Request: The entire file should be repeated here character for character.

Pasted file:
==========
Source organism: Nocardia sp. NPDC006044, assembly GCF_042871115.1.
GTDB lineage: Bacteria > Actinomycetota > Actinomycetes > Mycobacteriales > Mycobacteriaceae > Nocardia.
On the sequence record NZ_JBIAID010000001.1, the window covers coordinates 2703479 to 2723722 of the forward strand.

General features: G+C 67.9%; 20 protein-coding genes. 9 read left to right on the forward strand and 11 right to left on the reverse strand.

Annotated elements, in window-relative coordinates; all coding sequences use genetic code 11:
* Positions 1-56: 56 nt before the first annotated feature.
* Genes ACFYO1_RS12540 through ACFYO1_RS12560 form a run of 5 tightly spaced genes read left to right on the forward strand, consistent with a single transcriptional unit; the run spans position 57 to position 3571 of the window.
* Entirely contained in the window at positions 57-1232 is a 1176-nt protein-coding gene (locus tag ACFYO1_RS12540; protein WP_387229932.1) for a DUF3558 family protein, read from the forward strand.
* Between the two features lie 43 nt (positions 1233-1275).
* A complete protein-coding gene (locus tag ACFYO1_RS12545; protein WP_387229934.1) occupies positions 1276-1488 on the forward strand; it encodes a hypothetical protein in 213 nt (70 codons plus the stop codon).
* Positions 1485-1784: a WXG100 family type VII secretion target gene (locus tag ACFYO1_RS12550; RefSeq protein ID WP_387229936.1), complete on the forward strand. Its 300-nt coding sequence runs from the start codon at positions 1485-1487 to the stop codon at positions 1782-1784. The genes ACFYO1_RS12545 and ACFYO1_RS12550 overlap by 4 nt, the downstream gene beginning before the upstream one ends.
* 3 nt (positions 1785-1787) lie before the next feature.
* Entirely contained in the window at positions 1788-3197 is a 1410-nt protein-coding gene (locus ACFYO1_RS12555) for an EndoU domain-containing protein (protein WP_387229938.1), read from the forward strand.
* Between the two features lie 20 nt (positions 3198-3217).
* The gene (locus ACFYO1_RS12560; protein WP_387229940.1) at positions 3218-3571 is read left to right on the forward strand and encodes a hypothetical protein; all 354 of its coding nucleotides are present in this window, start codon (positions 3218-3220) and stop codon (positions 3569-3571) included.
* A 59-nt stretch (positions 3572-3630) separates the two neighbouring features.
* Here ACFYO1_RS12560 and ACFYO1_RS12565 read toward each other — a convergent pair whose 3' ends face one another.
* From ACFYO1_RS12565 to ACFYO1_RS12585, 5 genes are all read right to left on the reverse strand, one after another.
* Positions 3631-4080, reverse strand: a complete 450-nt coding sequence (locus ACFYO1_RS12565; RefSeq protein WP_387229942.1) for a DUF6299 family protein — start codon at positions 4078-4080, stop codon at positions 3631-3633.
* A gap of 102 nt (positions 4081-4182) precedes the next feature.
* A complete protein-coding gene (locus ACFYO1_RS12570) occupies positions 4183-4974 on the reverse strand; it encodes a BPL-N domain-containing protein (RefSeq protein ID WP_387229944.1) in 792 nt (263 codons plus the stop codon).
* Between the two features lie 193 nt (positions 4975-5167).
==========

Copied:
Source organism: Nocardia sp. NPDC006044, assembly GCF_042871115.1.
GTDB lineage: Bacteria > Actinomycetota > Actinomycetes > Mycobacteriales > Mycobacteriaceae > Nocardia.
On the sequence record NZ_JBIAID010000001.1, the window covers coordinates 2703479 to 2723722 of the forward strand.

General features: G+C 67.9%; 20 protein-coding genes. 9 read left to right on the forward strand and 11 right to left on the reverse strand.

Annotated elements, in window-relative coordinates; all coding sequences use genetic code 11:
* Positions 1-56: 56 nt before the first annotated feature.
* Genes ACFYO1_RS12540 through ACFYO1_RS12560 form a run of 5 tightly spaced genes read left to right on the forward strand, consistent with a single transcriptional unit; the run spans position 57 to position 3571 of the window.
* Entirely contained in the window at positions 57-1232 is a 1176-nt protein-coding gene (locus tag ACFYO1_RS12540; protein WP_387229932.1) for a DUF3558 family protein, read from the forward strand.
* Between the two features lie 43 nt (positions 1233-1275).
* A complete protein-coding gene (locus tag ACFYO1_RS12545; protein WP_387229934.1) occupies positions 1276-1488 on the forward strand; it encodes a hypothetical protein in 213 nt (70 codons plus the stop codon).
* Positions 1485-1784: a WXG100 family type VII secretion target gene (locus tag ACFYO1_RS12550; RefSeq protein ID WP_387229936.1), complete on the forward strand. Its 300-nt coding sequence runs from the start codon at positions 1485-1487 to the stop codon at positions 1782-1784. The genes ACFYO1_RS12545 and ACFYO1_RS12550 overlap by 4 nt, the downstream gene beginning before the upstream one ends.
* 3 nt (positions 1785-1787) lie before the next feature.
* Entirely contained in the window at positions 1788-3197 is a 1410-nt protein-coding gene (locus ACFYO1_RS12555) for an EndoU domain-containing protein (protein WP_387229938.1), read from the forward strand.
* Between the two features lie 20 nt (positions 3198-3217).
* The gene (locus ACFYO1_RS12560; protein WP_387229940.1) at positions 3218-3571 is read left to right on the forward strand and encodes a hypothetical protein; all 354 of its coding nucleotides are present in this window, start codon (positions 3218-3220) and stop codon (positions 3569-3571) included.
* A 59-nt stretch (positions 3572-3630) separates the two neighbouring features.
* Here ACFYO1_RS12560 and ACFYO1_RS12565 read toward each other — a convergent pair whose 3' ends face one another.
* From ACFYO1_RS12565 to ACFYO1_RS12585, 5 genes are all read right to left on the reverse strand, one after another.
* Positions 3631-4080, reverse strand: a complete 450-nt coding sequence (locus ACFYO1_RS12565; RefSeq protein WP_387229942.1) for a DUF6299 family protein — start codon at positions 4078-4080, stop codon at positions 3631-3633.
* A gap of 102 nt (positions 4081-4182) precedes the next feature.
* A complete protein-coding gene (locus ACFYO1_RS12570) occupies positions 4183-4974 on the reverse strand; it encodes a BPL-N domain-containing protein (RefSeq protein ID WP_387229944.1) in 792 nt (263 codons plus the stop codon).
* Between the two features lie 193 nt (positions 4975-5167).